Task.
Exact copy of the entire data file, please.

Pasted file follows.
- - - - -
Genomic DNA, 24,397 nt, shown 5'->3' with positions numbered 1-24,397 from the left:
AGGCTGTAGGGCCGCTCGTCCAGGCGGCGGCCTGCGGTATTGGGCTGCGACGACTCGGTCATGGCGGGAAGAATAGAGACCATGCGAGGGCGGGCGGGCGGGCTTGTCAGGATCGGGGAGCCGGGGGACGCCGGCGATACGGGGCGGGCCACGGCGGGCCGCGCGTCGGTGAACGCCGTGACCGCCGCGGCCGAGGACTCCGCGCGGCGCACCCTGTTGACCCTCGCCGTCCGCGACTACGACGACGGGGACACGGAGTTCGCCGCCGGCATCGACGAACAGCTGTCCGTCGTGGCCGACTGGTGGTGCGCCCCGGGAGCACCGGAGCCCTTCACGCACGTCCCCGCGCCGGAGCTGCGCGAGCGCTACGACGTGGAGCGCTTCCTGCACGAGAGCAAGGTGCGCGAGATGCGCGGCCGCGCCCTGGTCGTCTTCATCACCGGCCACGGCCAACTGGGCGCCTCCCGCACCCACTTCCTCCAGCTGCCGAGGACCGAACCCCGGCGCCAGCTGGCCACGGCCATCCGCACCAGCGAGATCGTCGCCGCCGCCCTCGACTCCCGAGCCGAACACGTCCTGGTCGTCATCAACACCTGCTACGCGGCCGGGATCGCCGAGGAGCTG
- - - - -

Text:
Genomic DNA, 24,397 nt, shown 5'->3' with positions numbered 1-24,397 from the left:
AGGCTGTAGGGCCGCTCGTCCAGGCGGCGGCCTGCGGTATTGGGCTGCGACGACTCGGTCATGGCGGGAAGAATAGAGACCATGCGAGGGCGGGCGGGCGGGCTTGTCAGGATCGGGGAGCCGGGGGACGCCGGCGATACGGGGCGGGCCACGGCGGGCCGCGCGTCGGTGAACGCCGTGACCGCCGCGGCCGAGGACTCCGCGCGGCGCACCCTGTTGACCCTCGCCGTCCGCGACTACGACGACGGGGACACGGAGTTCGCCGCCGGCATCGACGAACAGCTGTCCGTCGTGGCCGACTGGTGGTGCGCCCCGGGAGCACCGGAGCCCTTCACGCACGTCCCCGCGCCGGAGCTGCGCGAGCGCTACGACGTGGAGCGCTTCCTGCACGAGAGCAAGGTGCGCGAGATGCGCGGCCGCGCCCTGGTCGTCTTCATCACCGGCCACGGCCAACTGGGCGCCTCCCGCACCCACTTCCTCCAGCTGCCGAGGACCGAACCCCGGCGCCAGCTGGCCACGGCCATCCGCACCAGCGAGATCGTCGCCGCCGCCCTCGACTCCCGAGCCGAACACGTCCTGGTCGTCATCAACACCTGCTACGCGGCCGGGATCGCCGAGGAGCTG